The Port of Tallinn and the Estonian Academy of Arts will be researching sustainable management and presentation of Tallinn’s Old Town
Valdo Kalm, chairman of the management board of the Port of Tallinn, says that the options for introducing Tallinn’s Old Town to its visitors have been extensively studied over decades. What needs to be considered now is what effect tourist flows will have on the future well-being of Estonia’s most important attraction. “As a company valuing responsible development and the largest gateway to Estonia, the Port of Tallinn will be looking for good, smart and modern knowledge-based solutions for exhibiting Tallinn as a destination in such a way which would disturb local residents less, make local businesses happy and make sure that tourists see the diverse facets of Tallinn.”
To achieve this goal, the Port of Tallinn has turned to the Estonian Academy of Arts to obtain academic input on the dignified and sustainable management and presentation of Tallinn’s Old Town as a UNESCO World Heritage site, which would ensure further development of the passenger line of business of the Port of Tallinn as well as opportunities for increasing the number of passengers.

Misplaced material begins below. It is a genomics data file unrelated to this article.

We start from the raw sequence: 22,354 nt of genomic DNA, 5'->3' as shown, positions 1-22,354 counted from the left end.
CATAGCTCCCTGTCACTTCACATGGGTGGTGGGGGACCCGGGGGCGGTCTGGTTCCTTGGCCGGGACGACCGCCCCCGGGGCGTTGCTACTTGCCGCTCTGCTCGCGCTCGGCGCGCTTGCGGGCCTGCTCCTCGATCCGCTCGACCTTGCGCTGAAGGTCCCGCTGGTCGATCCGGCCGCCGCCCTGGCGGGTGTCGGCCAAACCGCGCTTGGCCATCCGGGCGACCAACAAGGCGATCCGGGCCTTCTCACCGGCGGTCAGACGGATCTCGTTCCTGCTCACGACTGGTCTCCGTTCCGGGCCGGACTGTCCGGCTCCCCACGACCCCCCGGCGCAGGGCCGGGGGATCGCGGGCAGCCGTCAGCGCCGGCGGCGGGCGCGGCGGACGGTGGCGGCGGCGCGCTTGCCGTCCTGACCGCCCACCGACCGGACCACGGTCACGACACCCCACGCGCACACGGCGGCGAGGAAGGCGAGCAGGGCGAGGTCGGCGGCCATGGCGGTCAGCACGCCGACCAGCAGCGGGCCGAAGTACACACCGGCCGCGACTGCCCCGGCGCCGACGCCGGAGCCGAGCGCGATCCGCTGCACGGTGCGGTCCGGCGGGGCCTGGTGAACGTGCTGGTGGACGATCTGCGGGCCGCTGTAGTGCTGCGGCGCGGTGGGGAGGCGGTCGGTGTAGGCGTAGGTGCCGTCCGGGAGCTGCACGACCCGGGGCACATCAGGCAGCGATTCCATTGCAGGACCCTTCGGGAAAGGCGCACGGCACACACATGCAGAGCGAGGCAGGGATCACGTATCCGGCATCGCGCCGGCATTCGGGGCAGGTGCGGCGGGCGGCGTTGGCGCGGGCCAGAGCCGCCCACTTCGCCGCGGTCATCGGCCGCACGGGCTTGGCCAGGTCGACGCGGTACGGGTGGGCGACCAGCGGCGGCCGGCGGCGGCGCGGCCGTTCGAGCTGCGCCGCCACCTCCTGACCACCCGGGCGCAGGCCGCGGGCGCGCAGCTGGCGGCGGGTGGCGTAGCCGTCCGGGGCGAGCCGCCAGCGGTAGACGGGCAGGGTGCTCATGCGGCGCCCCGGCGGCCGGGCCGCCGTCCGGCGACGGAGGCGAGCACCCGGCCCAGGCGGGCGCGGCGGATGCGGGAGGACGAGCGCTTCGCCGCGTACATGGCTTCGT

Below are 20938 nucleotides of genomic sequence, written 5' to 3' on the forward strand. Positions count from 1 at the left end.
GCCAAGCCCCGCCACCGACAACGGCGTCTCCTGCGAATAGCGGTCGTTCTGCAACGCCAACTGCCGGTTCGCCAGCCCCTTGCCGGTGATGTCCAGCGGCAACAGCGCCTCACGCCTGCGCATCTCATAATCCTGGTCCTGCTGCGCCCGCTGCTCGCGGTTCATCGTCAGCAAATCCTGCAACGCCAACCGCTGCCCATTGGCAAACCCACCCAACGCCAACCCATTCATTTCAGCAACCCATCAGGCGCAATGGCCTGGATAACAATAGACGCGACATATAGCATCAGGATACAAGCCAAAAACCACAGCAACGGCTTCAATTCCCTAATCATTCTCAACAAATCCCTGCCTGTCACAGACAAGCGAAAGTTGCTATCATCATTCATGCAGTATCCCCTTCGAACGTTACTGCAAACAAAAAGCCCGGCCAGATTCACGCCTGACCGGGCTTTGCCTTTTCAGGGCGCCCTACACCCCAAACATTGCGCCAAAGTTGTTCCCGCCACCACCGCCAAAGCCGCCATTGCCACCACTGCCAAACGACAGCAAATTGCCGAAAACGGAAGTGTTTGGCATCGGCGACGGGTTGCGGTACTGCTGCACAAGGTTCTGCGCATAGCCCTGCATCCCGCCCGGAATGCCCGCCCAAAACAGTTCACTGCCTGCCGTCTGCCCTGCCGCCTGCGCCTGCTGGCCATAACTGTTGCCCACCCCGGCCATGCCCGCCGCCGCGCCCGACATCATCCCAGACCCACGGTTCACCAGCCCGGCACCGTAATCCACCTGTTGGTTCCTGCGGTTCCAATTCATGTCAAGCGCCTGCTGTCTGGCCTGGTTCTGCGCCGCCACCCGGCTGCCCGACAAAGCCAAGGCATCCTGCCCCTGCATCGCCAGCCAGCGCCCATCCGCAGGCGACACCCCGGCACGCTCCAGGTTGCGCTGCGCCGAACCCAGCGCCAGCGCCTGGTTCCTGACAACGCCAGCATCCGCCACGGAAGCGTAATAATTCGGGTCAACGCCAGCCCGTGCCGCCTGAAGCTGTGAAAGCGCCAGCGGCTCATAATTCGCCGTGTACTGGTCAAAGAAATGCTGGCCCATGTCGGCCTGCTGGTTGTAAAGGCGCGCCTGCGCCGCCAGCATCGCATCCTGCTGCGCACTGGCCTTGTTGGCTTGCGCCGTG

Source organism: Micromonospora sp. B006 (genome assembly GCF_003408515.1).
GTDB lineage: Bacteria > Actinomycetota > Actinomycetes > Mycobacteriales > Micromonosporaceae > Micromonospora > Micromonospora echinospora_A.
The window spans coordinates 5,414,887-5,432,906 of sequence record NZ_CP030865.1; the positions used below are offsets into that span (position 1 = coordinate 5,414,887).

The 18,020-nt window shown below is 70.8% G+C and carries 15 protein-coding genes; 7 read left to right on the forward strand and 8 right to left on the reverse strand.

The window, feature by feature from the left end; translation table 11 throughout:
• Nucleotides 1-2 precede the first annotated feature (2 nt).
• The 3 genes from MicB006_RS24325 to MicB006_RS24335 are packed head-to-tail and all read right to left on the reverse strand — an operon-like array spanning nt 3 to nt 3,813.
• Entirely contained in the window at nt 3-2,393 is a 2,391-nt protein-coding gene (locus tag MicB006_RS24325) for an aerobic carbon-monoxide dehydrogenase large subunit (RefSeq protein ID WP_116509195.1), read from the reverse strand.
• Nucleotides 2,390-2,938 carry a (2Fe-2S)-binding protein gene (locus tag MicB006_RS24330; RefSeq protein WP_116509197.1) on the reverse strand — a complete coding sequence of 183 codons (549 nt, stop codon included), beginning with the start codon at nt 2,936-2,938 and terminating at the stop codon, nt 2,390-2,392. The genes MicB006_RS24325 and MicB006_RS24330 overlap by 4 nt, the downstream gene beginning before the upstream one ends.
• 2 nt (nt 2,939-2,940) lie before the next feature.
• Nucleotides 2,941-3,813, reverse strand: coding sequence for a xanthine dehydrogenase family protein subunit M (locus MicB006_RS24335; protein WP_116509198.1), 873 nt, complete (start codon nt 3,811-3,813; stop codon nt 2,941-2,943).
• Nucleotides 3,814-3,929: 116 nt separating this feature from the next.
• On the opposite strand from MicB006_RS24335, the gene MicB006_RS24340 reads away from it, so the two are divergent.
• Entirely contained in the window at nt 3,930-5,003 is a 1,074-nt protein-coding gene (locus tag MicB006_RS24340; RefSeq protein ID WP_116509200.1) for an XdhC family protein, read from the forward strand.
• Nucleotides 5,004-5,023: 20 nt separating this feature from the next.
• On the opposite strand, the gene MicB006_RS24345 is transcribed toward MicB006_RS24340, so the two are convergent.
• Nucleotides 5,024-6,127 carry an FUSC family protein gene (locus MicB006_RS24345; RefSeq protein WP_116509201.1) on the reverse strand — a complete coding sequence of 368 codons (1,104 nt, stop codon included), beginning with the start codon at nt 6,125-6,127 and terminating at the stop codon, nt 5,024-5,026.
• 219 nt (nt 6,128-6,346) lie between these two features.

Mart Kalm, Rector of the Estonian Academy of Arts, explained that the cooperation project will contribute to understanding the responsibilities of various parties in the management of world heritage sites and to addressing such issues of heritage conservation as the effect of tourism on invaluable interiors, which are, in part, medieval. “For the Cultural Heritage and Conservation Department of the EAA, this joint project is the first step towards applying for the UNESCO Chairs programme. The research project will also help to highlight the studies which have been and are being conducted, primarily, for the protection of the 20th century urban construction heritage and find solutions for the sustainable development of the areas of the Port of Tallinn.
The area of Old City Harbour has recently seen a number of events and idea gathering sessions which fostered community involvement; the design of its public space has been completed, and the Port of Tallinn has started bringing to life its Master Plan, which is the long-term development plan for Old City Harbour. This research project will also provide the port with additional input for devising a better connection of its territory with the city. Students of various curricula at the EAA will be collaborating with the representatives of the port to find solutions for such urban planning challenges as, for example, an easily navigable, environmentally friendly and, at the same time, interesting route between the port and the Old Town.
The cooperation project is to continue for three years under the supervision of Riin Alatalu, an EAA Associate Professor who has experience in the management of UNESCO World Heritage sites, and Triin Talk, an EAA PhD student with work experience in heritage conservation. The project is to be coordinated by a specially formed steering committee. Alongside the representatives of the Port of Tallinn and the Estonian Academy of Arts, it will also involve a representative of the Tallinn city government.